7 Oct 2015

In October's Dalesman...

My magnificent mix of monthly maritime maunderings. This month a parasitic barnacle that chemically castrates crabs, a summer of dolphins and that Whitby sauropod.

A Great Crested Grebe (in winter plumage).

Podiceps cristatus swimming and fishing just beyond the breakers. Thank you RSPB on twitter for putting me right, for more grebe-ery visit the RSPB's page on them here. Here it is again with a rather photogenic on-the-cusp-of-breaking wave.
 I need a longer lens and to learn more about our birds.

6 Oct 2015

OCD barnacles and gregarious settlement.

I can imagine three or four barnacles lining up by chance, but ten? (I think these are acorn barnacles, Semibalanus balanoides)
I've just done a very quick look over the available online literature to see if juvenile free-swimming barnacles, looking for a suitable spot to settle, have any cues from already settled adult barnacles. Barnacles must have other barnacles settled nearby to reproduce with. I had guessed it would be a chemical signal released into the water. I was wrong.

The free-swimming larval stage (cyprids) have rudimentary eyes which can pick up red flourescent light which, it turns out, is reflected by the shells of settled adults. So possibly the big chap on the right was the pioneer and the rest, looking for a site and potential mate, saw his flourescent beacon, swam on down, cemented their heads to the rock and set up home. I still think it's charming that they've done it in a straight line.

Matsumura, Kiyotaka, and Pei-Yuan Qian. "Larval vision contributes to gregarious settlement in barnacles: adult red fluorescence as a possible visual signal." The Journal of experimental biology 217.5 (2014): 743-750.

The link to the academic paper is here and thanks to the Journal of Experimental Biology for making it available free.

21 Sep 2015

Barnacles avoiding predation...

by living on their main predator's back.Buccinium undatum.
Four barnacles have taken up residence on the shell of the common whelk. Not that the whelk is short of other prey, this rock was completely covered. 

14 Sep 2015

Ammonite fossil in jet...

Had a couple of nice jet finds recently. The glossy black ones are high-grade jet, 4 cm wide. The larger piece is lower-grade stuff:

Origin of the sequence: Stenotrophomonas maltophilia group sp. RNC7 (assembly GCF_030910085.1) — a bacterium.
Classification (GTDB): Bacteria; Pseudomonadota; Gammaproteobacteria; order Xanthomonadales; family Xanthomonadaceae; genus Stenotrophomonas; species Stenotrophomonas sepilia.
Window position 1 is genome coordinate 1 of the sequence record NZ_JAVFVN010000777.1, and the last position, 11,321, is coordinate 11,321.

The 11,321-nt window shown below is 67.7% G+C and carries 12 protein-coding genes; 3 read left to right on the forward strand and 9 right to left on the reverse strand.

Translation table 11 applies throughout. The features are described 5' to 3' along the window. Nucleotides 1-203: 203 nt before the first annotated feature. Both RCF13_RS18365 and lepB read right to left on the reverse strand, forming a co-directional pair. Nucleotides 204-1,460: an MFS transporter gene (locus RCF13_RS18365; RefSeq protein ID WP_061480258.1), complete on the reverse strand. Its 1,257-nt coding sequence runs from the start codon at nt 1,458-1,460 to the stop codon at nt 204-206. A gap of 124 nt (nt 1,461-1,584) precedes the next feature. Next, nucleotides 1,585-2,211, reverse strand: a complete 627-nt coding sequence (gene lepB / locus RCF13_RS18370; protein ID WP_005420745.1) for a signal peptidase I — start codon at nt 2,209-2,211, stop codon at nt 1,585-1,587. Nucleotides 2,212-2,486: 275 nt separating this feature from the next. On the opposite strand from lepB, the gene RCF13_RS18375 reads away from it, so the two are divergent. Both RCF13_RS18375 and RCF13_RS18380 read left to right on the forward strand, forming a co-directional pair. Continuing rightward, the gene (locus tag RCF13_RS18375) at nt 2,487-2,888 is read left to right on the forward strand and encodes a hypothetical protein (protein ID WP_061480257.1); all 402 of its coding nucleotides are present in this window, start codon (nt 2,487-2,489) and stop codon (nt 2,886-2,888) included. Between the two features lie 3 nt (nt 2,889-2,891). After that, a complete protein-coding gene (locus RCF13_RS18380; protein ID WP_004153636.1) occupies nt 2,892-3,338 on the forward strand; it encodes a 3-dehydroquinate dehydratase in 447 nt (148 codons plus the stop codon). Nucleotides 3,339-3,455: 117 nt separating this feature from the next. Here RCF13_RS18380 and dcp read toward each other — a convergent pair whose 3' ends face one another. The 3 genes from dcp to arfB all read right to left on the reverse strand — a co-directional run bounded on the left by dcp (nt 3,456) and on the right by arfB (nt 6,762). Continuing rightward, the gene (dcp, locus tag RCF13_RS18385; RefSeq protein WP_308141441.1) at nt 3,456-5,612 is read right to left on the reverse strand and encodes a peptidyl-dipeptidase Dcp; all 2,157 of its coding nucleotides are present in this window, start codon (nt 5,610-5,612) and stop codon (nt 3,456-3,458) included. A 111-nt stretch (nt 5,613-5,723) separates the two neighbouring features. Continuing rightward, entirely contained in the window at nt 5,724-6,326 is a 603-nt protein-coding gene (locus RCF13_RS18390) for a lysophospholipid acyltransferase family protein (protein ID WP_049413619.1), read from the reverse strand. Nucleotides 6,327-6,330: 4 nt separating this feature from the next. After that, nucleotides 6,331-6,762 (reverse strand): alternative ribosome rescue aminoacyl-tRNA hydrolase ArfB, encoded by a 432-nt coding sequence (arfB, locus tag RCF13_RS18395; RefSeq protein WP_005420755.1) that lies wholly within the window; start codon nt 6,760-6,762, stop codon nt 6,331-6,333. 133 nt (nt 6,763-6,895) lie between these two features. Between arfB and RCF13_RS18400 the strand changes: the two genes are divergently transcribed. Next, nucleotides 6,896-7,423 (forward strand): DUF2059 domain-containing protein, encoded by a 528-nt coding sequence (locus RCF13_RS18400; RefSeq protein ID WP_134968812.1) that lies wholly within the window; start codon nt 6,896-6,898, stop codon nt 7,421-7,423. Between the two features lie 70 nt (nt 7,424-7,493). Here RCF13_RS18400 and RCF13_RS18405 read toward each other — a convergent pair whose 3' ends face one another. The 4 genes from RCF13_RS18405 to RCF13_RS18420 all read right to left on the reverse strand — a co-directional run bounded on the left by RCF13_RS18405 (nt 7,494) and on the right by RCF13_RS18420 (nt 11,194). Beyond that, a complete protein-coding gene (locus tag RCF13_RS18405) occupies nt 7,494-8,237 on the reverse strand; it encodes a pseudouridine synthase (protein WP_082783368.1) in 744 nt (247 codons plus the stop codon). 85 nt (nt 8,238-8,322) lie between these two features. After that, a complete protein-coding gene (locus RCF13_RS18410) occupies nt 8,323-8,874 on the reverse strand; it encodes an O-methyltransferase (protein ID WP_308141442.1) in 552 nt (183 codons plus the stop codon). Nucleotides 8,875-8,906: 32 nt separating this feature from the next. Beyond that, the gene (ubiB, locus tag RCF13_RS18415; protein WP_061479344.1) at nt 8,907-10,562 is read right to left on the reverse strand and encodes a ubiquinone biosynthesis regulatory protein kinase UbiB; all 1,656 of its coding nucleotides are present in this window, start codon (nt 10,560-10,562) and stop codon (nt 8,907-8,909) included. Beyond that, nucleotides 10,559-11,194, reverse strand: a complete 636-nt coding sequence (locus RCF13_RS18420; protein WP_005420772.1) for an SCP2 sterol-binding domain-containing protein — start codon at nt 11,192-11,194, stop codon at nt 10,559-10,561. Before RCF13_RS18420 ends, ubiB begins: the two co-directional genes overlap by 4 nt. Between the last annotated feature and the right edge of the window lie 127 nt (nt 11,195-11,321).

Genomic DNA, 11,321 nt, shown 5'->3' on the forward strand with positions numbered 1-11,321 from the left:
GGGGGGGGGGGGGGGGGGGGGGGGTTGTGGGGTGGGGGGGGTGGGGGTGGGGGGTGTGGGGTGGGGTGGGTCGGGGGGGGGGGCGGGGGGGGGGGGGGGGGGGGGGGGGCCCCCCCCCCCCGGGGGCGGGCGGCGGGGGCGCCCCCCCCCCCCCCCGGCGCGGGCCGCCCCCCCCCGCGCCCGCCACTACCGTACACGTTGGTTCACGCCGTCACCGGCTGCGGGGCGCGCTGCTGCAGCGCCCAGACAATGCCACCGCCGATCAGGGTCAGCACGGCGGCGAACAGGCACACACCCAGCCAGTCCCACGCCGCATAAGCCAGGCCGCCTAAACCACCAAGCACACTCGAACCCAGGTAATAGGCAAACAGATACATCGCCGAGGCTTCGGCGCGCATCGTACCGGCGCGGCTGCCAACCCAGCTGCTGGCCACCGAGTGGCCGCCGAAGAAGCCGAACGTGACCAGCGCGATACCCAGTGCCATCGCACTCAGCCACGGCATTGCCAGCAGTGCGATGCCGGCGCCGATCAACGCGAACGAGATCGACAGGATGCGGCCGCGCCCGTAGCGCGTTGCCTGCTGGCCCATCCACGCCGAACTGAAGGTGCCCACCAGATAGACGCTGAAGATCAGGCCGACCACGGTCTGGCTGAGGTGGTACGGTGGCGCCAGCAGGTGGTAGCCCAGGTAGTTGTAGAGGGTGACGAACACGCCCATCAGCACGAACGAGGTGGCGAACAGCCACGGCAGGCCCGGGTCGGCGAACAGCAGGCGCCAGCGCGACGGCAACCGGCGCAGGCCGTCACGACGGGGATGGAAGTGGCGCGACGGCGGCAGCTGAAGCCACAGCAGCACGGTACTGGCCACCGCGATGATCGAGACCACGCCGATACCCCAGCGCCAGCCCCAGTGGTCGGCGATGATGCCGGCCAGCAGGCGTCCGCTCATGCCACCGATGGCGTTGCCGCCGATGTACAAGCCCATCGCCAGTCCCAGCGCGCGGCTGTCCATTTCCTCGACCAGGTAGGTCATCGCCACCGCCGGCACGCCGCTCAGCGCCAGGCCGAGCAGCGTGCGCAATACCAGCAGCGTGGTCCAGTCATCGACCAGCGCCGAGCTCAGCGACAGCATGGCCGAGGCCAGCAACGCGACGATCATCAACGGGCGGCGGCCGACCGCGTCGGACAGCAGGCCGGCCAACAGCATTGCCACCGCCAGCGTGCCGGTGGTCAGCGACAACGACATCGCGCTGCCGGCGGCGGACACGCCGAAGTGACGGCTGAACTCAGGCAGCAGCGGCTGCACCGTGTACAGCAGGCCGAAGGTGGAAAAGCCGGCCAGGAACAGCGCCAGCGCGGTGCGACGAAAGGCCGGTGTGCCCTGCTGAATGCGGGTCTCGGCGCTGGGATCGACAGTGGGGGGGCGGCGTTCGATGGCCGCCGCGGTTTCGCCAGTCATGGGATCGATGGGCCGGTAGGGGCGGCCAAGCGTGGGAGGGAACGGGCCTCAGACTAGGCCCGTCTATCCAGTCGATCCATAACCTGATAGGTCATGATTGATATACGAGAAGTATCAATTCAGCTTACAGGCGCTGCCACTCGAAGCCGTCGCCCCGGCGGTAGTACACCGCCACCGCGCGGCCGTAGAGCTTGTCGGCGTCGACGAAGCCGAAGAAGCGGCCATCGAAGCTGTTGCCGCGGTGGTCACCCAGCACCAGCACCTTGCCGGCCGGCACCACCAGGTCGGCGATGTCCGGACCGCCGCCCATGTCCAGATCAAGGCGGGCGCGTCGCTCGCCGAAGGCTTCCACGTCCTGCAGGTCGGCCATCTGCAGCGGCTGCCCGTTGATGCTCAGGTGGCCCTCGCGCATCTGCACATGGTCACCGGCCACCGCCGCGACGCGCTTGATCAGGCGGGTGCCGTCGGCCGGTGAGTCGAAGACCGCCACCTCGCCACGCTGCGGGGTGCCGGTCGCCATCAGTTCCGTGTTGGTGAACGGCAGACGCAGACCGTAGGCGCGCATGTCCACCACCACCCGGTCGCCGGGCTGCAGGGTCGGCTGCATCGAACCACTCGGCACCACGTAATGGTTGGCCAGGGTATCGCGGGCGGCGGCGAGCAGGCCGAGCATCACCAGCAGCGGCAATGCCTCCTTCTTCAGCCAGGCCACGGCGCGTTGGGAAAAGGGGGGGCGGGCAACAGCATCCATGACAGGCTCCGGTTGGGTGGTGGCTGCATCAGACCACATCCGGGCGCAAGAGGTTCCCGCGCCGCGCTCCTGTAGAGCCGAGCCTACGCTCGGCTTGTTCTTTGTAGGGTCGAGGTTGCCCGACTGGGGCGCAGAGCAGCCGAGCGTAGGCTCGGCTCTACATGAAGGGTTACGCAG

Until you turn it over and see a very pleasant surprise. Two ammonites.
 Closer look..
Being a black fossil on a black background made it hard to get the ammonites to stand out so I did a bit of tinkering with the image; it's made the jet look greyer than in real life, but it's definitely jet. Jet is the compressed, fossilized wood of trees related to modern monkey-puzzle trees (Araucaria sp.). the thick seams hereabouts suggest that large forests were inundated by the sea, the trees then entombed and fossilized in the seabed, with the odd ammonite dying and coming to rest on a trunk before it was covered.

Or a couple of ammonites were swimming in the shallows when a money puzzle tree fell on them and killed them. Which would be jolly Jurassically unlucky.

1 Sep 2015

Autumn, the season of mists, mellow fruitfulness and magnificent mackerel in

September's Dalesman Magazine. The best £2.90 you'll spend until October's Dalesman magazine. There's also an anecdote about Coelacanths and fishing with Sean Baxter (we didn't catch any Coelacanths, they'd have to be very lost to get here from the Indian Ocean) from our next-Bay neighbour Staithes.

16 Aug 2015

Lions mane jellyfish (Cyanea capillata) on Runswick beach.

Three of these were washed up on Runswick beach yesterday. Here's the largest with the five year old's field assistant's feet for scale.
We kept his feet well clear of the tentacles:
 The tentacles contain stinging nematocyts, and on large specimens of the Lions Mane they've been measured at 120 feet long. The stings have been described as 'like a bee sting', although people prone to allergic reactions could suffer more serious reactions, so don't touch if you find them on the beach. If you are stung, vinegar will neutralise the sting. The large one was beached upside down and looked like a failed Dr. Who special effect...

Close up of jellyfish insides:

 The smaller one was a lot better preserved and looked like this on the incoming tide:

Jellyfish are predators; their tentacles paralyse prey items, the oral arms capture the prey, shred it and move it into the jellyfish's stomach which is in the gelatinous bell. Cyanea live in cooler oceans, usually swimming and drifting in the top 20m of the sea and are common along the Yorkshire coast. This jellyfish appeared at the killer in the Sherlock Holmes mystery The Adventure of the Lion's Mane.

12 Aug 2015

If you like people writing about natural history

(and you should, if you have a soul) you must go and visit Nature Writing by Richard Carter. He is doing the legwork for you, collecting and presenting some finest kind writing about the natural world around the web.

What, are you still here?

28 Jul 2015

Dolphins in Runswick Bay.

If you get into trouble around Runswick Bay there's a good chance that Runswick Bay Rescue Boat will be around to help you out. While out training on Wednesday evening they met some dolphins. The video is here. And while you're there, donate some money to keep this independent rescue service going.